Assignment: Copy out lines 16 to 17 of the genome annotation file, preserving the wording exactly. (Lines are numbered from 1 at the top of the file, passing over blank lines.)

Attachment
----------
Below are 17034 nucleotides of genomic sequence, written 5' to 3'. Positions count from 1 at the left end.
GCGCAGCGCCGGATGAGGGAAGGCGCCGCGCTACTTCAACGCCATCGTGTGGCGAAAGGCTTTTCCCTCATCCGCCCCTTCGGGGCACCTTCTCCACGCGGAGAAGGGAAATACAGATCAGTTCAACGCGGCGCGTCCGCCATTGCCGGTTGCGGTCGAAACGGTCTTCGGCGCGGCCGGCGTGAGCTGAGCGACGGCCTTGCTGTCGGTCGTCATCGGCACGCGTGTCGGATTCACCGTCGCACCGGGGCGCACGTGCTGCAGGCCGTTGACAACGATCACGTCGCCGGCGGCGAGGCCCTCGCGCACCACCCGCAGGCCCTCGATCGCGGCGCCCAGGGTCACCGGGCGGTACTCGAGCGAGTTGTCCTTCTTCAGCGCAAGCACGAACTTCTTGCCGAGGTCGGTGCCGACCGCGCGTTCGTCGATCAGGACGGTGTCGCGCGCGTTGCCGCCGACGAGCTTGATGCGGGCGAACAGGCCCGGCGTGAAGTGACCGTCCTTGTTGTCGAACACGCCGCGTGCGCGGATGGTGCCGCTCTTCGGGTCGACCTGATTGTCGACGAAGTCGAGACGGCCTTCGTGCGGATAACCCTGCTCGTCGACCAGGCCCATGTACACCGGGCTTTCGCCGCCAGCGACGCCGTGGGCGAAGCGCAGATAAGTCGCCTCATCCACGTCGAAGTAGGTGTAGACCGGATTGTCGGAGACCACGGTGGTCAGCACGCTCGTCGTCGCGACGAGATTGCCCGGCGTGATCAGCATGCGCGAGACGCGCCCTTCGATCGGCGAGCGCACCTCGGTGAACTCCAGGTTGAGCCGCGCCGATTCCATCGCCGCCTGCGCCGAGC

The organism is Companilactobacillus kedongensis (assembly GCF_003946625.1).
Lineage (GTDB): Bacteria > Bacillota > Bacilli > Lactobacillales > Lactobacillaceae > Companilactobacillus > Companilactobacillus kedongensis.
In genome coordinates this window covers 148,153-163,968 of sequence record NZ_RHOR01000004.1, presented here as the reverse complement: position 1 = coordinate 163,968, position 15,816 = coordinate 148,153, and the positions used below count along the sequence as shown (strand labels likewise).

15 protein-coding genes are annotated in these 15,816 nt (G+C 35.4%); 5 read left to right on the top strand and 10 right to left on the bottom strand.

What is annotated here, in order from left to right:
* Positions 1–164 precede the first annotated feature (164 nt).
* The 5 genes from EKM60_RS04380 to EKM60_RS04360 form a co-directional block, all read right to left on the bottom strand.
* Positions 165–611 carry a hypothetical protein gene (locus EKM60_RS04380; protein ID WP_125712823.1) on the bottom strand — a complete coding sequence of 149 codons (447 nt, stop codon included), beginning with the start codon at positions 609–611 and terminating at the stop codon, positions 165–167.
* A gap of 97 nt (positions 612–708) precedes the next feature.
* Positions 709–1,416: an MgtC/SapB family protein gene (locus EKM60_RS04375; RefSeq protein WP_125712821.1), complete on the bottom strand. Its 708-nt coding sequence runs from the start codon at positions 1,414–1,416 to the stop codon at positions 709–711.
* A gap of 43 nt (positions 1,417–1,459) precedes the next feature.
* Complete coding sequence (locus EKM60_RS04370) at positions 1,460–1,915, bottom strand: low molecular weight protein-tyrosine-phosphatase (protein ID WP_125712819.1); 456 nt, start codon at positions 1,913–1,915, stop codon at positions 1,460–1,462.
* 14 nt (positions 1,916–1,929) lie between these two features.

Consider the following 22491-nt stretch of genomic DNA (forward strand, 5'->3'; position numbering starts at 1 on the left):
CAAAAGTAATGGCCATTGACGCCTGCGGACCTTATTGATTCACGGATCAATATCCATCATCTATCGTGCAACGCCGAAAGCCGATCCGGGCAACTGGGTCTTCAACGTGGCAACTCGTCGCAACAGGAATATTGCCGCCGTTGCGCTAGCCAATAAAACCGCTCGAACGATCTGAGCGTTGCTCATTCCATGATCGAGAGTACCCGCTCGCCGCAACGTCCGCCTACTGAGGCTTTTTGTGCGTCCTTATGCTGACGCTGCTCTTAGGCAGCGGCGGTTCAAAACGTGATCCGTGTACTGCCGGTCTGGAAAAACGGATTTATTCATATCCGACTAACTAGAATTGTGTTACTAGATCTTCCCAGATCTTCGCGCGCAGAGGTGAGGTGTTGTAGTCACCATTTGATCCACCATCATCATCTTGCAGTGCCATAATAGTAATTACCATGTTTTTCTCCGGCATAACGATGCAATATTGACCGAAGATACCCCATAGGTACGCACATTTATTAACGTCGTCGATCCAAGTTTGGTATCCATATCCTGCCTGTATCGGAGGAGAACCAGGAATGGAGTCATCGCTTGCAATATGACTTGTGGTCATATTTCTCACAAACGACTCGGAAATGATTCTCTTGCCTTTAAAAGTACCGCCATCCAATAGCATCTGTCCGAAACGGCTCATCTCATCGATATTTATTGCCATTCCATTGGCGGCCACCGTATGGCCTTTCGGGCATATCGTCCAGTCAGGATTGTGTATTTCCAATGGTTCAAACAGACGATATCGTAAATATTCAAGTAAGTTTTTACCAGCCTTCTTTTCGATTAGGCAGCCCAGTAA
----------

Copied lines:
Consider the following 22491-nt stretch of genomic DNA (forward strand, 5'->3'; position numbering starts at 1 on the left):
CAAAAGTAATGGCCATTGACGCCTGCGGACCTTATTGATTCACGGATCAATATCCATCATCTATCGTGCAACGCCGAAAGCCGATCCGGGCAACTGGGTCTTCAACGTGGCAACTCGTCGCAACAGGAATATTGCCGCCGTTGCGCTAGCCAATAAAACCGCTCGAACGATCTGAGCGTTGCTCATTCCATGATCGAGAGTACCCGCTCGCCGCAACGTCCGCCTACTGAGGCTTTTTGTGCGTCCTTATGCTGACGCTGCTCTTAGGCAGCGGCGGTTCAAAACGTGATCCGTGTACTGCCGGTCTGGAAAAACGGATTTATTCATATCCGACTAACTAGAATTGTGTTACTAGATCTTCCCAGATCTTCGCGCGCAGAGGTGAGGTGTTGTAGTCACCATTTGATCCACCATCATCATCTTGCAGTGCCATAATAGTAATTACCATGTTTTTCTCCGGCATAACGATGCAATATTGACCGAAGATACCCCATAGGTACGCACATTTATTAACGTCGTCGATCCAAGTTTGGTATCCATATCCTGCCTGTATCGGAGGAGAACCAGGAATGGAGTCATCGCTTGCAATATGACTTGTGGTCATATTTCTCACAAACGACTCGGAAATGATTCTCTTGCCTTTAAAAGTACCGCCATCCAATAGCATCTGTCCGAAACGGCTCATCTCATCGATATTTATTGCCATTCCATTGGCGGCCACCGTATGGCCTTTCGGGCATATCGTCCAGTCAGGATTGTGTATTTCCAATGGTTCAAACAGACGATATCGTAAATATTCAAGTAAGTTTTTACCAGCCTTCTTTTCGATTAGGCAGCCCAGTAA